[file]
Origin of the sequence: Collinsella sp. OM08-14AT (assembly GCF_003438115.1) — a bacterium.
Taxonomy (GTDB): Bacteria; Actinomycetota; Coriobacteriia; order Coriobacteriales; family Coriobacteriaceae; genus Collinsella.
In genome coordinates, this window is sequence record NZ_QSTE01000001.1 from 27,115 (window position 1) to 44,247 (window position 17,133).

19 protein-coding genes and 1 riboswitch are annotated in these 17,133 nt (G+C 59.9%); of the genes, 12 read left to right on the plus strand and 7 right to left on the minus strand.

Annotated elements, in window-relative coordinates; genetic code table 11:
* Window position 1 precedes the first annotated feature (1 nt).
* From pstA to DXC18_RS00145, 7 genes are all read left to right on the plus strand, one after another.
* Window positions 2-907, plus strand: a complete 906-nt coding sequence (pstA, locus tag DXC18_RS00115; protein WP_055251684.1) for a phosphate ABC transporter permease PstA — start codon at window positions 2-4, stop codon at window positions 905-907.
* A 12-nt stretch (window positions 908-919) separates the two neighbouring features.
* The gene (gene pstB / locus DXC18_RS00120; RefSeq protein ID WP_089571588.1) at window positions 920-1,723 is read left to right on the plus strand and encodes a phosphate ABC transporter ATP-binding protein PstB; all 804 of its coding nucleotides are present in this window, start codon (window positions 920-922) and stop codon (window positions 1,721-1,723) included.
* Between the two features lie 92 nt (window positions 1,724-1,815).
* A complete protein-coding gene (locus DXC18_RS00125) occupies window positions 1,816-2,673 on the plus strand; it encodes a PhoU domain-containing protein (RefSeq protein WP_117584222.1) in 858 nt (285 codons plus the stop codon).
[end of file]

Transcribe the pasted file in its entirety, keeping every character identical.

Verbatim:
Origin of the sequence: Collinsella sp. OM08-14AT (assembly GCF_003438115.1) — a bacterium.
Taxonomy (GTDB): Bacteria; Actinomycetota; Coriobacteriia; order Coriobacteriales; family Coriobacteriaceae; genus Collinsella.
In genome coordinates, this window is sequence record NZ_QSTE01000001.1 from 27,115 (window position 1) to 44,247 (window position 17,133).

19 protein-coding genes and 1 riboswitch are annotated in these 17,133 nt (G+C 59.9%); of the genes, 12 read left to right on the plus strand and 7 right to left on the minus strand.

Annotated elements, in window-relative coordinates; genetic code table 11:
* Window position 1 precedes the first annotated feature (1 nt).
* From pstA to DXC18_RS00145, 7 genes are all read left to right on the plus strand, one after another.
* Window positions 2-907, plus strand: a complete 906-nt coding sequence (pstA, locus tag DXC18_RS00115; protein WP_055251684.1) for a phosphate ABC transporter permease PstA — start codon at window positions 2-4, stop codon at window positions 905-907.
* A 12-nt stretch (window positions 908-919) separates the two neighbouring features.
* The gene (gene pstB / locus DXC18_RS00120; RefSeq protein ID WP_089571588.1) at window positions 920-1,723 is read left to right on the plus strand and encodes a phosphate ABC transporter ATP-binding protein PstB; all 804 of its coding nucleotides are present in this window, start codon (window positions 920-922) and stop codon (window positions 1,721-1,723) included.
* Between the two features lie 92 nt (window positions 1,724-1,815).
* A complete protein-coding gene (locus DXC18_RS00125) occupies window positions 1,816-2,673 on the plus strand; it encodes a PhoU domain-containing protein (RefSeq protein WP_117584222.1) in 858 nt (285 codons plus the stop codon).